“Achilles, the courier, has arrived from Milan; no letter from my adored one! Farewell, my sole happiness! When will you come, and be with me? I shall have to fetch you from Milan myself.”

“A thousand kisses, burning as my heart, pure as yours!”

“I have sent for the courier; he says he was at your residence, and that you had nothing to say, nothing to order! Fie! wicked, hateful, cruel tyrant!—pretty little monster! You laugh at my threats and my madness; ah, you know very well that if I could shut you up in my heart, I would keep you there a prisoner.”

“Let me know that you are cheerful, right well, and loving!”


But Josephine seems not to have answered this letter as Napoleon desired. She knew that it was nothing but unfounded jealousy which had induced him to read the letters sent to her, and to punish him for this jealousy she forbade him to read her letters in the future.

But while she reproached him in a jesting manner, and punished him for this jealousy, she, herself, with all the inconsistency of a lover, fell into the same fault, and could not hide from him the jealous fears which the ladies from Brescia, especially the beautiful Madame de Te——, had created within her mind. Bonaparte answered this letter as general, lover, and husband; he gives an account of his war operations, submits to her will as a lover, and commands her as a husband to come to him in Brescia.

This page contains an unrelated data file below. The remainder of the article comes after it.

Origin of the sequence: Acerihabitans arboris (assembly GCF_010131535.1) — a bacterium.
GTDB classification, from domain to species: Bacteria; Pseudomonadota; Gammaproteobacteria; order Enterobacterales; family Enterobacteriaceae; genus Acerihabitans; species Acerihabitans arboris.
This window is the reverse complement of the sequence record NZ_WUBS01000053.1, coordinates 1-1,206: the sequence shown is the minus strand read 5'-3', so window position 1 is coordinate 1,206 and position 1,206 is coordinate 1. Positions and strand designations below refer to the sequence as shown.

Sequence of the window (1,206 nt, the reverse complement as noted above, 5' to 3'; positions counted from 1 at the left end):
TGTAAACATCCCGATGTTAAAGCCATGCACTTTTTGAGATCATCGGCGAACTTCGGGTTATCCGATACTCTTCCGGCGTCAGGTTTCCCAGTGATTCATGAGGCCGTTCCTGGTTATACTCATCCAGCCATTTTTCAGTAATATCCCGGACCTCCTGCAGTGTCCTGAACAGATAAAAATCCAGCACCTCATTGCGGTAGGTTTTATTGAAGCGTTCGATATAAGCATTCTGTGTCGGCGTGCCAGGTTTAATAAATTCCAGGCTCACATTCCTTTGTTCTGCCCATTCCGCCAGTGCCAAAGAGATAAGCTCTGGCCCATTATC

“CASTIGLIONE, the 4th Thermidor, Year IV. (July 22, 1796).

“The wants of the army require my presence in these parts; it is impossible for me to go so far away as Milan; it would require for that purpose five or six days, and during that time circumstances might arise which would make my presence here absolutely necessary.